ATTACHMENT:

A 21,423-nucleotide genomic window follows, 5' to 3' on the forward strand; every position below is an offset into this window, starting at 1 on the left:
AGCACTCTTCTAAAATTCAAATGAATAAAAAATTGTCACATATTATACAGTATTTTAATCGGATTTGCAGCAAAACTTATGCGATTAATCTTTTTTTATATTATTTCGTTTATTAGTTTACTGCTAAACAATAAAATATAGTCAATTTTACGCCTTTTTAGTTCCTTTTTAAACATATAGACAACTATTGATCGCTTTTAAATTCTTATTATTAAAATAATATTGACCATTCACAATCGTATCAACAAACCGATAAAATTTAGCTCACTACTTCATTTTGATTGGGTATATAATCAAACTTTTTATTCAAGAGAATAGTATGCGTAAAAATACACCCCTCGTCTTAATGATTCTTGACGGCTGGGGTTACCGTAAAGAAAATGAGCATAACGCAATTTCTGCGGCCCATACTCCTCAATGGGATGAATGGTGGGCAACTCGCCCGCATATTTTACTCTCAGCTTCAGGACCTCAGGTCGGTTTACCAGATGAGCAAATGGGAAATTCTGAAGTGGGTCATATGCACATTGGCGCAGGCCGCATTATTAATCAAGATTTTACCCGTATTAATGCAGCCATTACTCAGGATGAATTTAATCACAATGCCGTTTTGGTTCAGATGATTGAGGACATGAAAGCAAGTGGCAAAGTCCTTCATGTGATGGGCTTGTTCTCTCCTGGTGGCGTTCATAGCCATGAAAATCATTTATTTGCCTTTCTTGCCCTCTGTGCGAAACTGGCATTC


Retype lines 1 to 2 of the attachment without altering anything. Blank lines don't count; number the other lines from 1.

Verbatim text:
A 21,423-nucleotide genomic window follows, 5' to 3' on the forward strand; every position below is an offset into this window, starting at 1 on the left:
AGCACTCTTCTAAAATTCAAATGAATAAAAAATTGTCACATATTATACAGTATTTTAATCGGATTTGCAGCAAAACTTATGCGATTAATCTTTTTTTATATTATTTCGTTTATTAGTTTACTGCTAAACAATAAAATATAGTCAATTTTACGCCTTTTTAGTTCCTTTTTAAACATATAGACAACTATTGATCGCTTTTAAATTCTTATTATTAAAATAATATTGACCATTCACAATCGTATCAACAAACCGATAAAATTTAGCTCACTACTTCATTTTGATTGGGTATATAATCAAACTTTTTATTCAAGAGAATAGTATGCGTAAAAATACACCCCTCGTCTTAATGATTCTTGACGGCTGGGGTTACCGTAAAGAAAATGAGCATAACGCAATTTCTGCGGCCCATACTCCTCAATGGGATGAATGGTGGGCAACTCGCCCGCATATTTTACTCTCAGCTTCAGGACCTCAGGTCGGTTTACCAGATGAGCAAATGGGAAATTCTGAAGTGGGTCATATGCACATTGGCGCAGGCCGCATTATTAATCAAGATTTTACCCGTATTAATGCAGCCATTACTCAGGATGAATTTAATCACAATGCCGTTTTGGTTCAGATGATTGAGGACATGAAAGCAAGTGGCAAAGTCCTTCATGTGATGGGCTTGTTCTCTCCTGGTGGCGTTCATAGCCATGAAAATCATTTATTTGCCTTTCTTGCCCTCTGTGCGAAACTGGCATTC